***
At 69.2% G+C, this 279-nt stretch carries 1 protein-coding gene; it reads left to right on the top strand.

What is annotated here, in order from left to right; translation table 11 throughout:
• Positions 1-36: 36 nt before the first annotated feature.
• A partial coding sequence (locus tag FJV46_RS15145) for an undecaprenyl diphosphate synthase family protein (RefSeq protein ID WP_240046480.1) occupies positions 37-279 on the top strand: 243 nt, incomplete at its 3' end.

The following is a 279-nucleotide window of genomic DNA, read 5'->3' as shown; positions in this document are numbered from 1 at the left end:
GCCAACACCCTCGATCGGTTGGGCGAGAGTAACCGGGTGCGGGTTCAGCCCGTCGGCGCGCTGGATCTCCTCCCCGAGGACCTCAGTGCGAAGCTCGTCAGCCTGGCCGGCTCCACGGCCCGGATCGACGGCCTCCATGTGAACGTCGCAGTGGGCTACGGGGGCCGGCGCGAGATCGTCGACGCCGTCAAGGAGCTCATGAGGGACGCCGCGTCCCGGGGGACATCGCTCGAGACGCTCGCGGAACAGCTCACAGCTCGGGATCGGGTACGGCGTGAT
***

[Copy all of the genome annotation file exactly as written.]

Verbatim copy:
At 69.2% G+C, this 279-nt stretch carries 1 protein-coding gene; it reads left to right on the top strand.

What is annotated here, in order from left to right; translation table 11 throughout:
• Positions 1-36: 36 nt before the first annotated feature.
• A partial coding sequence (locus tag FJV46_RS15145) for an undecaprenyl diphosphate synthase family protein (RefSeq protein ID WP_240046480.1) occupies positions 37-279 on the top strand: 243 nt, incomplete at its 3' end.

The following is a 279-nucleotide window of genomic DNA, read 5'->3' as shown; positions in this document are numbered from 1 at the left end:
GCCAACACCCTCGATCGGTTGGGCGAGAGTAACCGGGTGCGGGTTCAGCCCGTCGGCGCGCTGGATCTCCTCCCCGAGGACCTCAGTGCGAAGCTCGTCAGCCTGGCCGGCTCCACGGCCCGGATCGACGGCCTCCATGTGAACGTCGCAGTGGGCTACGGGGGCCGGCGCGAGATCGTCGACGCCGTCAAGGAGCTCATGAGGGACGCCGCGTCCCGGGGGACATCGCTCGAGACGCTCGCGGAACAGCTCACAGCTCGGGATCGGGTACGGCGTGAT